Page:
After adjustment for country, intensive treatment was not associated with reduced risk for first cardiovascular event (HR, 0.83 [CI, 0.65 to 1.05]),55 all-cause (HR, 0.83 [CI, 0.65 to 1.05]) or cardiovascular (HR, 0.88 [CI, 0.51 to 1.51]) mortality, stroke (HR, 0.98 [CI, 0.57 to 1.71]), MI (HR, 0.70 [CI, 0.41 to 1.21]), or revascularization (HR, 0.79 [CI, 0.52 to 1.18]), although most estimates favored intensive therapy. Mortality and cardiovascular event rates were lower than anticipated, with little difference between groups in final hemoglobin A1c and total cholesterol levels and BP.55 There was also no difference in self-reported measures of general and diabetes-specific quality of life.57

In persons with diabetes that was not specifically screen-detected, 9 good-quality systematic reviews found consistent evidence that intensive glucose lowering to a target hemoglobin A1c level less than 6.0% to 7.5% was not associated with decreased risk for all-cause or cardiovascular mortality compared with less-intensive therapy (Appendix Table 3).58–66 One of the largest and most recent reviews60 analyzed evidence from 14 trials (n = 28,614), including several large, good-quality trials67–69 published since the previous USPSTF report. Intensive glucose-lowering therapy was consistently associated with reduced risk for nonfatal MI in 6 reviews (RR range, 0.83 to 0.87).58, 60, 61, 63, 64, 66

Intensive BP-lowering was associated with reduced risk for all-cause mortality (RR, 0.90 [CI, 0.82 to 0.98]; I2 = 0%) and stroke (RR, 0.83 [CI, 0.73 to 0.95]; I2 = 27%) in 1 good-quality systematic review,70 but individual trials defined intensive BP control differently and some trials showed inconsistent effects (Appendix Table 4). One recent large trial (n = 4732)71 found no difference between a systolic BP target of 140 mm Hg and 120 mm Hg in risk for all-cause (RR, 1.11 [CI, 0.89 to 1.38]) or cardiovascular (RR, 1.04 [CI, 0.73 to 1.48]) mortality, whereas another (n = 11,140)72, 73 found that, compared with placebo, the addition of an angiotensin-converting enzyme inhibitor plus a diuretic was associated with decreased risk for all-cause (RR, 0.87 [CI, 0.76 to 0.98]) and cardiovascular (RR, 0.33 [CI, 0.15 to 0.74]) mortality. Results from older studies22 were also mixed and characterized by variability in antihypertensive treatments and baseline, target, and achieved BP levels.74–79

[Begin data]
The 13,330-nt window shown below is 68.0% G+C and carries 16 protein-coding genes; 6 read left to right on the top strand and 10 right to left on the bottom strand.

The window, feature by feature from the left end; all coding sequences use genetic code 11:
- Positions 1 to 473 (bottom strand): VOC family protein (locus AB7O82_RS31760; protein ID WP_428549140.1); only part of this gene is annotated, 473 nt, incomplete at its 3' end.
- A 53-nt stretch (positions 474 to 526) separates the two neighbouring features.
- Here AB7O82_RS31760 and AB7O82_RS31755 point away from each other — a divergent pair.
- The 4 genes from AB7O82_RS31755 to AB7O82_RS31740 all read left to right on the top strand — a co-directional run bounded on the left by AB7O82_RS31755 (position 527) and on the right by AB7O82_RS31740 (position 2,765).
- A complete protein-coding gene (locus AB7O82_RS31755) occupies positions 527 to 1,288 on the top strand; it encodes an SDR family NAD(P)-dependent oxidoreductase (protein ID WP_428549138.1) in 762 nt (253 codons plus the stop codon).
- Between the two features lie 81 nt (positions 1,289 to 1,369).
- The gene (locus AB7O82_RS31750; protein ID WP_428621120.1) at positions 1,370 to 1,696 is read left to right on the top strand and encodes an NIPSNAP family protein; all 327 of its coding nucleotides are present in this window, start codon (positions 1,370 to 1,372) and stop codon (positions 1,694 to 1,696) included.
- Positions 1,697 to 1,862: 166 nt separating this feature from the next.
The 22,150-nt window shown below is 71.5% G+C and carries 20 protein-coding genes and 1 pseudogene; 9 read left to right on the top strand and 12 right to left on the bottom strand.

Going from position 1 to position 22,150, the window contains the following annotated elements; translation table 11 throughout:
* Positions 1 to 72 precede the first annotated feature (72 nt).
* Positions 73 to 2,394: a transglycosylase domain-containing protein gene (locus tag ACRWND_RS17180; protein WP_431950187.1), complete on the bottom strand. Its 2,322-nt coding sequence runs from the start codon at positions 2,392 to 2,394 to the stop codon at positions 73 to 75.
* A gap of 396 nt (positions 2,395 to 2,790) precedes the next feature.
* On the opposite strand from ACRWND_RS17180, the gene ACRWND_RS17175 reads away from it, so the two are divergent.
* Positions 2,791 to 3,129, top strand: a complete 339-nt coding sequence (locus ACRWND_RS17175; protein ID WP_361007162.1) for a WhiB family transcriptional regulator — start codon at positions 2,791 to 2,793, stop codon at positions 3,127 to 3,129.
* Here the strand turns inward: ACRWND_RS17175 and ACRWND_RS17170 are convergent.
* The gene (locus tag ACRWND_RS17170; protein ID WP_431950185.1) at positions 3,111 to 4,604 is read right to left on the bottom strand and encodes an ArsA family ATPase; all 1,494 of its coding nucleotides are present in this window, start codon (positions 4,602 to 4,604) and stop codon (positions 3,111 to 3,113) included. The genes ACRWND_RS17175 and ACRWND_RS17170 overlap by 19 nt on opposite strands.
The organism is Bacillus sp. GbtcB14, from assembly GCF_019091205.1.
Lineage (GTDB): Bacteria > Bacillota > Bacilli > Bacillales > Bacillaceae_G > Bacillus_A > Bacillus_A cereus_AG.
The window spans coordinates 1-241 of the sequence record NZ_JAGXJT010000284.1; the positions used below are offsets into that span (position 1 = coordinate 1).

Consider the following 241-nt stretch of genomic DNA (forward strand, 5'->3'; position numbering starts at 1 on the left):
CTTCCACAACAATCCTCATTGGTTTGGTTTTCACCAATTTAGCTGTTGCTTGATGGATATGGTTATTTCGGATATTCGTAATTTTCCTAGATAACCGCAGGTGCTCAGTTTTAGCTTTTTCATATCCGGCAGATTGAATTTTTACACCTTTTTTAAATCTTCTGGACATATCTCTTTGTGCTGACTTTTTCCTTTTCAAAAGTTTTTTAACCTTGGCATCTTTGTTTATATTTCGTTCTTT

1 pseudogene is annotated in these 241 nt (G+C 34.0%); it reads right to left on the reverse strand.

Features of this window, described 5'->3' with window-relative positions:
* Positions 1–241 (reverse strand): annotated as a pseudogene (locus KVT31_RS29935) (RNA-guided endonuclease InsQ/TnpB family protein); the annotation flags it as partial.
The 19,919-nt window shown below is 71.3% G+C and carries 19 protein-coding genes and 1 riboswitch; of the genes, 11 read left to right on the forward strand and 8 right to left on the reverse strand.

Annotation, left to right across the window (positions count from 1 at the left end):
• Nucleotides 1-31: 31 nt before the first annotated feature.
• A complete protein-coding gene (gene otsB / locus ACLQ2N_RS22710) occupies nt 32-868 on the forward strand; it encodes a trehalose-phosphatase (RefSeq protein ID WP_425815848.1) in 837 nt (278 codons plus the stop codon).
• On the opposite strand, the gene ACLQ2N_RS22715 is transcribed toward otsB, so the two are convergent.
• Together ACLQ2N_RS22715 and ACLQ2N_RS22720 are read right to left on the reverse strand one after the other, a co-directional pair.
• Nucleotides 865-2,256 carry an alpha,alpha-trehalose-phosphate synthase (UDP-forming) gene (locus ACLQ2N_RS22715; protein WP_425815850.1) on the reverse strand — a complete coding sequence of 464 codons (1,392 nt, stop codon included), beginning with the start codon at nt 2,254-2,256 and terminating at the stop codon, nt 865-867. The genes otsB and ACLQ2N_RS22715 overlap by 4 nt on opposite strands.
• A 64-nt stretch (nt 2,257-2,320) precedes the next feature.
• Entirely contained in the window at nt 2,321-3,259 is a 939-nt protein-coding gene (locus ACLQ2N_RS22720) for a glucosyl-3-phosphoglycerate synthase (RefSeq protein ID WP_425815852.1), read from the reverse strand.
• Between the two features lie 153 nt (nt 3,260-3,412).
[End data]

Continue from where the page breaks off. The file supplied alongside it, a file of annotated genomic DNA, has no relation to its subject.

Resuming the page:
Harms of More Intensive Treatment Versus Standard Treatment

The ADDITION-Netherlands study found no difference between intensive multifactorial treatment versus standard treatment in risk for severe hypoglycemia after 1 year of follow-up, but the event rate was low and the estimate was imprecise (0.4% vs. 0.0%; RR, 2.86 [CI, 0.12 to 70]).80

In persons with diabetes not specifically screen-detected, intensive glucose control was associated with increased risk for severe hypoglycemia and serious nonhypoglycemia adverse events requiring medical intervention (Appendix Table 3).59, 60, 63, 65 Harms of other interventions, including intensive BP-lowering and intensive multifactorial interventions, were mixed.71, 72, 81, 82

Benefits of Treatment in IFG or IGT on the Delay or Prevention of Progression to Diabetes